29 March, 2022
The Times Newspaper reported this weekend that there was drive at the Shrewsbury NHS to encourage natural births as opposed to caesarean sections.
The NCT( Natural Childbirth Association) use to advocate for fewer interventions, arguing that birth was primarily a natural process and that women ought to be supported to give birth naturally.
In 1985 the World Health Organisation (WHO) stated that countries should aim for a caesarean section rate no higher than 10 to 15 per cent. By the time the WHO had backtracked on its statement, the damage had been done.
Both procedures have risks. Prolonged labour, particularly induced, can be damaging to both mother and baby. Caesarean sections can result in major blood loss, a need for a blood transfusion, a risk of sepsis infection. Subsequent pregnancy can lead to a rupture in the womb during labour.
Previous studies have concluded that overall, the risk of adverse outcomes is small for either delivery approach.
Caesareans undoubtedly had a place and should always be considered if there is a risk to the mother or the baby. They frequently occur in a medical emergency and have saved many lives. The overriding view from the Times article is that the outcome is the most important factor, not how we get there. Natural childbirth is entirely appropriate in the right circumstances as is a Caesarean. The aim should be to avoid injuring the mother and baby. Birth injuries can have a devastating impact on a family's life often leaving a child requiring a lifetime of care and support.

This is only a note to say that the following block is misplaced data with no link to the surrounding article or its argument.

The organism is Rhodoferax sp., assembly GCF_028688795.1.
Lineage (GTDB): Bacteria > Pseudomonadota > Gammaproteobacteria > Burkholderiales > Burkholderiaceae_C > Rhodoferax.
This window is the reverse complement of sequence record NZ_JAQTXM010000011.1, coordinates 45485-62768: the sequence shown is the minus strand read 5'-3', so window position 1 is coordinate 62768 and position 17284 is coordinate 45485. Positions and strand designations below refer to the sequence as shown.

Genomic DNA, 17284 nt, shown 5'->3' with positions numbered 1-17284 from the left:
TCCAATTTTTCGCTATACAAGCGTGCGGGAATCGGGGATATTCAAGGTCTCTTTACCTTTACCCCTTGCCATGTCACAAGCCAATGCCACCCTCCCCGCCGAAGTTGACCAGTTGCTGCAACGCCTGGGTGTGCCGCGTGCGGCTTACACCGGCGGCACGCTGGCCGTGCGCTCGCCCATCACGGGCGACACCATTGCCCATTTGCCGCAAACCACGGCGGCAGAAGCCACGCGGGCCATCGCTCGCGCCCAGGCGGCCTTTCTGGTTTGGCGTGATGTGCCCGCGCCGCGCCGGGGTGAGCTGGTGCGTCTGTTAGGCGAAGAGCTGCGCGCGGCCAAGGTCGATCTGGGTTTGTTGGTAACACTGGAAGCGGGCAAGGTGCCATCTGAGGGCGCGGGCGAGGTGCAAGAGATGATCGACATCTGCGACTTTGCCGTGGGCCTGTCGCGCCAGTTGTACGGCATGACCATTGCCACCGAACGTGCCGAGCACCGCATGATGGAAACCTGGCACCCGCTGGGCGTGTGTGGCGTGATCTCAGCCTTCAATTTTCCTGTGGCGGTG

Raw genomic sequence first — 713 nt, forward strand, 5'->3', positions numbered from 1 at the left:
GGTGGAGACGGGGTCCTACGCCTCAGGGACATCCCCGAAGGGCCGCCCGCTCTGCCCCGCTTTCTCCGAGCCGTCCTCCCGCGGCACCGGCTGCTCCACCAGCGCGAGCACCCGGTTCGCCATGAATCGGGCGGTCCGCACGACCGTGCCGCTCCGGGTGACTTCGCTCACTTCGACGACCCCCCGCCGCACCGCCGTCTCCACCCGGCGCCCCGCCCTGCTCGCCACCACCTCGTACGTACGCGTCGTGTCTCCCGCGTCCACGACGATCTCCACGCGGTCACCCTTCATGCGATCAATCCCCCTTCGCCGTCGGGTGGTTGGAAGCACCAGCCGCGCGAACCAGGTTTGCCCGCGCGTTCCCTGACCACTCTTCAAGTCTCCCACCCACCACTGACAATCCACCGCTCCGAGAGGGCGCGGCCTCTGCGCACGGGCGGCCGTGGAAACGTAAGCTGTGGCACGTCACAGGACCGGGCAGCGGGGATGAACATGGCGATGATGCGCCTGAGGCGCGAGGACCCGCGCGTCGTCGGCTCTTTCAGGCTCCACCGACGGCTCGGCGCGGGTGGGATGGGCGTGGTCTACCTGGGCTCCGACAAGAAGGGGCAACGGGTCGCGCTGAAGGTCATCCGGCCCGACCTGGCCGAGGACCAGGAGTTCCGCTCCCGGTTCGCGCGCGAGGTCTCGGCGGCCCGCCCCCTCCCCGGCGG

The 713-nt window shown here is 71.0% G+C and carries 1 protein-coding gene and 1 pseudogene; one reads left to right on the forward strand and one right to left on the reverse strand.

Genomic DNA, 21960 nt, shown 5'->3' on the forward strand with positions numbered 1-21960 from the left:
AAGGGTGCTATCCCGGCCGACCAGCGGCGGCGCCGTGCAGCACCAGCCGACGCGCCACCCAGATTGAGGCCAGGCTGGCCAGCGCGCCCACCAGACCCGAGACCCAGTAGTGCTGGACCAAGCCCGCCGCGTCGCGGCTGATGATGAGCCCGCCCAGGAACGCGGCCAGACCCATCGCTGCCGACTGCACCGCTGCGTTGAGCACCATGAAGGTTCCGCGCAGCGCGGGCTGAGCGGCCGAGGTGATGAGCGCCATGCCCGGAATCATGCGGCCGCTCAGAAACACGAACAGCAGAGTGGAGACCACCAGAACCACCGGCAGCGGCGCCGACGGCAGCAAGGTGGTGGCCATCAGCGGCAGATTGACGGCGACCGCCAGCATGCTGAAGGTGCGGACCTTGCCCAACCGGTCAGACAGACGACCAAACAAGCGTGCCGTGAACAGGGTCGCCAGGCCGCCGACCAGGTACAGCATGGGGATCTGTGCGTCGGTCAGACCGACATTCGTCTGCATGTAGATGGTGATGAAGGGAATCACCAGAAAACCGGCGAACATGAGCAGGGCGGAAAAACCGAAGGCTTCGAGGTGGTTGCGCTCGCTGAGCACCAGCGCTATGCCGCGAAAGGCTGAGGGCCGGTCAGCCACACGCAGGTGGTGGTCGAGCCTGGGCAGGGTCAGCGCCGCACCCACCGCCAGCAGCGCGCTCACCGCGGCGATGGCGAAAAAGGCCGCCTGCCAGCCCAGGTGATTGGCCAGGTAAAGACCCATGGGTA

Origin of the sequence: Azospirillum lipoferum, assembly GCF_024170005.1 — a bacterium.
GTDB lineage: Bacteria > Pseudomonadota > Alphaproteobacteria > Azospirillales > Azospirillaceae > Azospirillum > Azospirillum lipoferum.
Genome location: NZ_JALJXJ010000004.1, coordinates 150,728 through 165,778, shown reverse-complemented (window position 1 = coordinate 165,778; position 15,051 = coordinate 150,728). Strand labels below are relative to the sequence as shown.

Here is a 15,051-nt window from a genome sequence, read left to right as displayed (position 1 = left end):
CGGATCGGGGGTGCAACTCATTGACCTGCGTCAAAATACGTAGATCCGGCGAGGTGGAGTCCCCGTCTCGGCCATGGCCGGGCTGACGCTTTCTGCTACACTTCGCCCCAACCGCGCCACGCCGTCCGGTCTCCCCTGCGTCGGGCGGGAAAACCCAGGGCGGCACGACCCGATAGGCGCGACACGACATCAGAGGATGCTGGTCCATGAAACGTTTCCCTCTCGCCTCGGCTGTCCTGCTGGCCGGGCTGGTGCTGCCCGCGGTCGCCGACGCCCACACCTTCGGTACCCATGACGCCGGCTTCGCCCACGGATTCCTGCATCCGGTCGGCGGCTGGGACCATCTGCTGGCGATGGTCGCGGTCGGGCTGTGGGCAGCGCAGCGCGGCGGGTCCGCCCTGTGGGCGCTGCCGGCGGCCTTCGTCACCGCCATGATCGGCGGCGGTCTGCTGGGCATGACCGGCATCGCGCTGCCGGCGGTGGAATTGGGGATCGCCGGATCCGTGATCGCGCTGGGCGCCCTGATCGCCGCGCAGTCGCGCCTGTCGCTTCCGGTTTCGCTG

For more information contact John Bennett in our Clinical Negligence department via email or phone on 01254 872111. Alternatively send any question through to Forbes Solicitors via our online Contact Form.
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